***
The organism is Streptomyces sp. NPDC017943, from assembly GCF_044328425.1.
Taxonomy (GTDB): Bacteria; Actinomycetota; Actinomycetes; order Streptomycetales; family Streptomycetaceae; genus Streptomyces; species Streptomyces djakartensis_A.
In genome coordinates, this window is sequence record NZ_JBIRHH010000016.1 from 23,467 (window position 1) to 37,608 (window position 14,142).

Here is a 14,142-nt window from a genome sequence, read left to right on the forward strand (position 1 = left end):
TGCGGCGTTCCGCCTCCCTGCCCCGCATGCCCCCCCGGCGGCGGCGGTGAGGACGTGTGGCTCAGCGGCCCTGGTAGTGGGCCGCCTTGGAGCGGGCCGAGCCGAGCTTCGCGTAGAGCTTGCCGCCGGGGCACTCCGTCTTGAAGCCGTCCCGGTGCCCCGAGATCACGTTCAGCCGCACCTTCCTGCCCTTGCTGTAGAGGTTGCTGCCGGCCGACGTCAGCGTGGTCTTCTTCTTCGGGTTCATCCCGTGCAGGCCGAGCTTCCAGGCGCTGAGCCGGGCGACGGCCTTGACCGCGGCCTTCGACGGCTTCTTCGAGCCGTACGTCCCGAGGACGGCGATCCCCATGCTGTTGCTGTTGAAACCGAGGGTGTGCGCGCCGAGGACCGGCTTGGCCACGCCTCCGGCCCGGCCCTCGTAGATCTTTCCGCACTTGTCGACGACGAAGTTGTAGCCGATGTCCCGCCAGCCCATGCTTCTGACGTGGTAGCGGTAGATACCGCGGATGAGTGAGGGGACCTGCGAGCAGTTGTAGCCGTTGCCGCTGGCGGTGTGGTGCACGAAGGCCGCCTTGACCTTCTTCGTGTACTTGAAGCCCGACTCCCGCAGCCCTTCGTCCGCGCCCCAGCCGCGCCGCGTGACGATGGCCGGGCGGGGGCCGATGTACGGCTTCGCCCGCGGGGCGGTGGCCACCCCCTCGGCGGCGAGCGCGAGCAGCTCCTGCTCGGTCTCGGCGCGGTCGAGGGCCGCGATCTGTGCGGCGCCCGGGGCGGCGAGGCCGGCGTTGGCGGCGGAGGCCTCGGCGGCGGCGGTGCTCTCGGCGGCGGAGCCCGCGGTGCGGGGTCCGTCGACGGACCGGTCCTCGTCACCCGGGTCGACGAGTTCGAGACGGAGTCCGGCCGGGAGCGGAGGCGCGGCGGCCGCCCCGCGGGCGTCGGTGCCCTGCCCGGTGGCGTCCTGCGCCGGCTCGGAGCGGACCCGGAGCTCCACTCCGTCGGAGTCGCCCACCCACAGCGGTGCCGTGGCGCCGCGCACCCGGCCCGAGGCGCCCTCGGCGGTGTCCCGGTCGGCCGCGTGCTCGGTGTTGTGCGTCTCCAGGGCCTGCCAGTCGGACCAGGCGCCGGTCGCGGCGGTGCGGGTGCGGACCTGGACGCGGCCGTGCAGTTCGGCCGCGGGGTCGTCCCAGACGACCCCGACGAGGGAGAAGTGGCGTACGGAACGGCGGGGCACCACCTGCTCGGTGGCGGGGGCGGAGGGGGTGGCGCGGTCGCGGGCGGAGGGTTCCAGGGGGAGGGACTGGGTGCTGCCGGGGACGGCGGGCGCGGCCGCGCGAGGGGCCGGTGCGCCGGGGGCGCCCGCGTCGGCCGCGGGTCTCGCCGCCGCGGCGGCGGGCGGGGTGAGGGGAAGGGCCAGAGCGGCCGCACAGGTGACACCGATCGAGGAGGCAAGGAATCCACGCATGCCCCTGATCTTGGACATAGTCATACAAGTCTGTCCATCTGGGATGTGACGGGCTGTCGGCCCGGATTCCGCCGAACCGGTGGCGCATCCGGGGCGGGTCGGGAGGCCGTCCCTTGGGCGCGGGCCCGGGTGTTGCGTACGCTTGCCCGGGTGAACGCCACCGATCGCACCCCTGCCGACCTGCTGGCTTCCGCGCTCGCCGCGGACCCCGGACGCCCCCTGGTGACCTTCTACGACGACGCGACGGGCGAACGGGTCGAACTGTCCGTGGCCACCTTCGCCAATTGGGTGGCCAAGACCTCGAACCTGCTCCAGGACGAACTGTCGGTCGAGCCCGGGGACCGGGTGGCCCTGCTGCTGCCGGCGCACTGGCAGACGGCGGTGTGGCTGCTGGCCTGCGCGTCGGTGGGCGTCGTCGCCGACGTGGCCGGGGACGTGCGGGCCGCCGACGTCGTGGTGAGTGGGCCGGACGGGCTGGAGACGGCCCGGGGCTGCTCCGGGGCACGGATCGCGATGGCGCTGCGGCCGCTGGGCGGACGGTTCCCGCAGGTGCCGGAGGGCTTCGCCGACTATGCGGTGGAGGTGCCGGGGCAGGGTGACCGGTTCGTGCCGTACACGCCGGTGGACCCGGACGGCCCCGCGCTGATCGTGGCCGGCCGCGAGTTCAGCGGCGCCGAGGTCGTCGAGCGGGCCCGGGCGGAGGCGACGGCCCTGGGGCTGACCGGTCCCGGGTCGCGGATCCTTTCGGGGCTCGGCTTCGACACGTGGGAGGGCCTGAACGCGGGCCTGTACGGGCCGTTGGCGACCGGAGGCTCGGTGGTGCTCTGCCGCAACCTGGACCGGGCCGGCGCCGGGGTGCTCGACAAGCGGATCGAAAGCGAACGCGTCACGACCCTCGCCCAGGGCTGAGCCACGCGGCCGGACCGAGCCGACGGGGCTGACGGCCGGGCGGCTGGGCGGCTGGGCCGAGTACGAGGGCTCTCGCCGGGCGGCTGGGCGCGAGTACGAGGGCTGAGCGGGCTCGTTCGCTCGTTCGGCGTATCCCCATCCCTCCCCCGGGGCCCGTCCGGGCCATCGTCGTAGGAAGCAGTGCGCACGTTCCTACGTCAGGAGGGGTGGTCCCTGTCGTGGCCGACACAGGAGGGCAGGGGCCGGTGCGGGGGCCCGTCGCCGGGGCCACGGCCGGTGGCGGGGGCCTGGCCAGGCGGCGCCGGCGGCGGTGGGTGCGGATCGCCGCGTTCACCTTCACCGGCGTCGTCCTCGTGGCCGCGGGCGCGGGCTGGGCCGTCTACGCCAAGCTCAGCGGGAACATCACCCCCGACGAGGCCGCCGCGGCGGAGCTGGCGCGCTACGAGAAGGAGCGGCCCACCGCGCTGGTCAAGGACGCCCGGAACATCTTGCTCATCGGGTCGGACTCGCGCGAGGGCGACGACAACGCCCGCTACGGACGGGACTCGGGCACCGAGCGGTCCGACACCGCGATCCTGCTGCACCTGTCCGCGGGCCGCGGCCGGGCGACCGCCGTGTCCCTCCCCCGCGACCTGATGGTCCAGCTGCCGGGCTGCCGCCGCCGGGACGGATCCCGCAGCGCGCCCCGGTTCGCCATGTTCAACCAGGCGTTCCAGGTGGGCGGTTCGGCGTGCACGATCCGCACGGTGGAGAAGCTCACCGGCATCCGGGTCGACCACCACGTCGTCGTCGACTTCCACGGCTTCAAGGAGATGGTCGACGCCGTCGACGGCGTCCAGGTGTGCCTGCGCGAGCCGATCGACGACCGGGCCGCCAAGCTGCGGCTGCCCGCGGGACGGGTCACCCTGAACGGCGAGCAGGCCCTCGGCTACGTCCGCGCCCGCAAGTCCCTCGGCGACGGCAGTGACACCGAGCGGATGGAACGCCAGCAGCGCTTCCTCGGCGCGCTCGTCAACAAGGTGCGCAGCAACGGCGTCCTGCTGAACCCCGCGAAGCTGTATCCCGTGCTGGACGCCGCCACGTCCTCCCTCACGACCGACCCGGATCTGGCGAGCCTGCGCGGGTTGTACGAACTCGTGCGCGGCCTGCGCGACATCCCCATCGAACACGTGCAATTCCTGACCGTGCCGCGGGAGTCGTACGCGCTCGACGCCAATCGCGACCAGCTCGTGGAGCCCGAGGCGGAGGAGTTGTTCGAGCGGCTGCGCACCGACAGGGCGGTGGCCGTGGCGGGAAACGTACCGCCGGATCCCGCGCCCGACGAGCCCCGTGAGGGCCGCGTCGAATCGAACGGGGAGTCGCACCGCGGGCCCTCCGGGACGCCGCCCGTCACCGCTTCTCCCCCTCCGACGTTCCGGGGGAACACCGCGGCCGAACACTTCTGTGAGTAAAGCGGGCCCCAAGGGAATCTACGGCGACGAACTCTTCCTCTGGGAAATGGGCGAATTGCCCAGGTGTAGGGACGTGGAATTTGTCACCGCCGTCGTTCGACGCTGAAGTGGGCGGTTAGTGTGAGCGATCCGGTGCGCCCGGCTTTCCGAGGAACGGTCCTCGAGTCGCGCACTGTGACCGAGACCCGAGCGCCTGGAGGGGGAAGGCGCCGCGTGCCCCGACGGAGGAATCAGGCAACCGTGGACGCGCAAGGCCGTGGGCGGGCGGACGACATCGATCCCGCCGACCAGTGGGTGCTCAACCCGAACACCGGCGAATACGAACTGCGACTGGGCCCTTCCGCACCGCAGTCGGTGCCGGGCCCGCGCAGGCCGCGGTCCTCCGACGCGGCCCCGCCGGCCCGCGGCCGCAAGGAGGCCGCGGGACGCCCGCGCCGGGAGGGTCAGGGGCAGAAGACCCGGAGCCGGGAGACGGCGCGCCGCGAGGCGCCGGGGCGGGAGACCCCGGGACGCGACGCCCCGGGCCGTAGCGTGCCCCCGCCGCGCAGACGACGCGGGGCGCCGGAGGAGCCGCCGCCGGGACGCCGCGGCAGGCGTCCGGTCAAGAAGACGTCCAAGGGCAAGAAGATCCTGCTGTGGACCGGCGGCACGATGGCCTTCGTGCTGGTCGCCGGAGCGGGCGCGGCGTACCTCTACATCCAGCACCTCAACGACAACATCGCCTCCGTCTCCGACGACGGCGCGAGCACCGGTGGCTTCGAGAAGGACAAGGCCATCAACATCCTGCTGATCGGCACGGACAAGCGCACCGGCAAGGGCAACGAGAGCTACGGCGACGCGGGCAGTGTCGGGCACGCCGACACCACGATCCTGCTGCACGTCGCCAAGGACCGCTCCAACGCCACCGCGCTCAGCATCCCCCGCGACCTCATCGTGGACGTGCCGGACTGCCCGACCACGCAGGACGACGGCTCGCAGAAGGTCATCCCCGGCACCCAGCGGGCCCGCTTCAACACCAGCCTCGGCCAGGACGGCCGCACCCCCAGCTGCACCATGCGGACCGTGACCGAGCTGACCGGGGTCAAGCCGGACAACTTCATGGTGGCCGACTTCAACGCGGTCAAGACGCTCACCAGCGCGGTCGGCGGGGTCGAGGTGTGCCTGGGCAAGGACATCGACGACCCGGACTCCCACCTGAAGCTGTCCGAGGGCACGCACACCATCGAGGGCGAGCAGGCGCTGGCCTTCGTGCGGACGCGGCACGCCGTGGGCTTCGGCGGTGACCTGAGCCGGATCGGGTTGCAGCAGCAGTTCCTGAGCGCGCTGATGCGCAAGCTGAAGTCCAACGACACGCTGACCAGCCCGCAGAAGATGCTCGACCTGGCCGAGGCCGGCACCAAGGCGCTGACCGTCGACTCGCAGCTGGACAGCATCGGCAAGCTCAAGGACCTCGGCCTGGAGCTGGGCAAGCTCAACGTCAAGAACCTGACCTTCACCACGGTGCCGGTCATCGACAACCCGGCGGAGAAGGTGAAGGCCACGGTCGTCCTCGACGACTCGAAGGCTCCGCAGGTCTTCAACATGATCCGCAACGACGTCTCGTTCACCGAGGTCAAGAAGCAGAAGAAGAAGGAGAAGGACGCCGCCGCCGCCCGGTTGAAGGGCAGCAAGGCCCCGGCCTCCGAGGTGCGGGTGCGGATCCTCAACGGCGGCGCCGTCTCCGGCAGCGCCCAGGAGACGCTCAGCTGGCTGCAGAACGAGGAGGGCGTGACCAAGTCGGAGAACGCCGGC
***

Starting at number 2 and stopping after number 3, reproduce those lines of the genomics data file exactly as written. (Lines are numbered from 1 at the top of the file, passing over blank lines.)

Taxonomy (GTDB): Bacteria; Actinomycetota; Actinomycetes; order Streptomycetales; family Streptomycetaceae; genus Streptomyces; species Streptomyces djakartensis_A.
In genome coordinates, this window is sequence record NZ_JBIRHH010000016.1 from 23,467 (window position 1) to 37,608 (window position 14,142).